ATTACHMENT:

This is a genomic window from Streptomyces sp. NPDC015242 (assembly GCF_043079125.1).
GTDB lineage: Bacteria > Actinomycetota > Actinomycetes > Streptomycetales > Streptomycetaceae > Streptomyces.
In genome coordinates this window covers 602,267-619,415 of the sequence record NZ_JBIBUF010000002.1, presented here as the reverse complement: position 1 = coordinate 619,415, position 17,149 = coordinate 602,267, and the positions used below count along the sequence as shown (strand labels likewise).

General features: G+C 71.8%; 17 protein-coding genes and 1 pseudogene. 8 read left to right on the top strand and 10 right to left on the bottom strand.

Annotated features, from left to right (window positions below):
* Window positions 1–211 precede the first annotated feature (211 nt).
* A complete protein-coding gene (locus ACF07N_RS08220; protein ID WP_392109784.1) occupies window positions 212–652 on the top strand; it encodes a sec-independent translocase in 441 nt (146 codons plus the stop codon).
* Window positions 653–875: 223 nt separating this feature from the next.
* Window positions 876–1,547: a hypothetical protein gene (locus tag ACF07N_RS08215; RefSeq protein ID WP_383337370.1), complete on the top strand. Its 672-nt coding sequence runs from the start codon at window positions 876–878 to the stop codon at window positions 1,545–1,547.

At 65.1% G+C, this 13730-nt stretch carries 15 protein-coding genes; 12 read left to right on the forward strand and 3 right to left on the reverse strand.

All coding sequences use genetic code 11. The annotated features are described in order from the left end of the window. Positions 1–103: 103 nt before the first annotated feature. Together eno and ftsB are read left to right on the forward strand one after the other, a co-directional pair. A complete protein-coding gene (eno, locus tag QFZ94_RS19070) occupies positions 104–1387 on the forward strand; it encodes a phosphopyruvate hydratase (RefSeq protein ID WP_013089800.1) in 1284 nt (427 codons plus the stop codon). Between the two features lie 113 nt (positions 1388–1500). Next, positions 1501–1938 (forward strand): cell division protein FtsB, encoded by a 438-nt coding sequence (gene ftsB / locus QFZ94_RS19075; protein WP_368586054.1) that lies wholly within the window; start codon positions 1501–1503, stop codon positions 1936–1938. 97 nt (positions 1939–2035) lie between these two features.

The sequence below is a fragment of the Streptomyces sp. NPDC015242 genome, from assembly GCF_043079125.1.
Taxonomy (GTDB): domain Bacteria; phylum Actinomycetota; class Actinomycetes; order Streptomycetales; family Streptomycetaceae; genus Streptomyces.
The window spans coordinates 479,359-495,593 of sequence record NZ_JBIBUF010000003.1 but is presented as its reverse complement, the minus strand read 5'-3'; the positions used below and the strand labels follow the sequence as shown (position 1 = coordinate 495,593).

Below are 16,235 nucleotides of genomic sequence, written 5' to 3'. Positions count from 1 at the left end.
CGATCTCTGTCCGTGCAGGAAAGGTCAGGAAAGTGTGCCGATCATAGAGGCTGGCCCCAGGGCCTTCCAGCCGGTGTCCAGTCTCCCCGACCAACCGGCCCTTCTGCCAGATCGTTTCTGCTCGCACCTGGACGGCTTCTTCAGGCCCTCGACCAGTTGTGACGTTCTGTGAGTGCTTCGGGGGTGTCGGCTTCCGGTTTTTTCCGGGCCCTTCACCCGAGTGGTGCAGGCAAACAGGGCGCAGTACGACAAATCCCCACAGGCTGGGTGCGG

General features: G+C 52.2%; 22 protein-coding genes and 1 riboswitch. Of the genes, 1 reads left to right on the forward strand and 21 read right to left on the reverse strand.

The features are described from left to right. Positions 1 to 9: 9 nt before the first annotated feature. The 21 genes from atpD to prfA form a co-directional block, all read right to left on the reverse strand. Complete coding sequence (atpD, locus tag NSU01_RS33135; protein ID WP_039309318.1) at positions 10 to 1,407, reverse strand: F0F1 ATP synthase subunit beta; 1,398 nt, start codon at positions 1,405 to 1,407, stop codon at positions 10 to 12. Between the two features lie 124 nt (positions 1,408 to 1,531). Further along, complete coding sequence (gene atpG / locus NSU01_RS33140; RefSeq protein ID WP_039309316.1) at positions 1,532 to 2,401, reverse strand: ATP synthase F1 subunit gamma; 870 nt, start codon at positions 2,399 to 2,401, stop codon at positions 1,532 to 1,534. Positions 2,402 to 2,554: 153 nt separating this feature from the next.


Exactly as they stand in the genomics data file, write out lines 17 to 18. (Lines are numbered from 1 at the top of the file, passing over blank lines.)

General features: G+C 52.2%; 22 protein-coding genes and 1 riboswitch. Of the genes, 1 reads left to right on the forward strand and 21 read right to left on the reverse strand.

The features are described from left to right. Positions 1 to 9: 9 nt before the first annotated feature. The 21 genes from atpD to prfA form a co-directional block, all read right to left on the reverse strand. Complete coding sequence (atpD, locus tag NSU01_RS33135; protein ID WP_039309318.1) at positions 10 to 1,407, reverse strand: F0F1 ATP synthase subunit beta; 1,398 nt, start codon at positions 1,405 to 1,407, stop codon at positions 10 to 12. Between the two features lie 124 nt (positions 1,408 to 1,531). Further along, complete coding sequence (gene atpG / locus NSU01_RS33140; RefSeq protein ID WP_039309316.1) at positions 1,532 to 2,401, reverse strand: ATP synthase F1 subunit gamma; 870 nt, start codon at positions 2,399 to 2,401, stop codon at positions 1,532 to 1,534. Positions 2,402 to 2,554: 153 nt separating this feature from the next.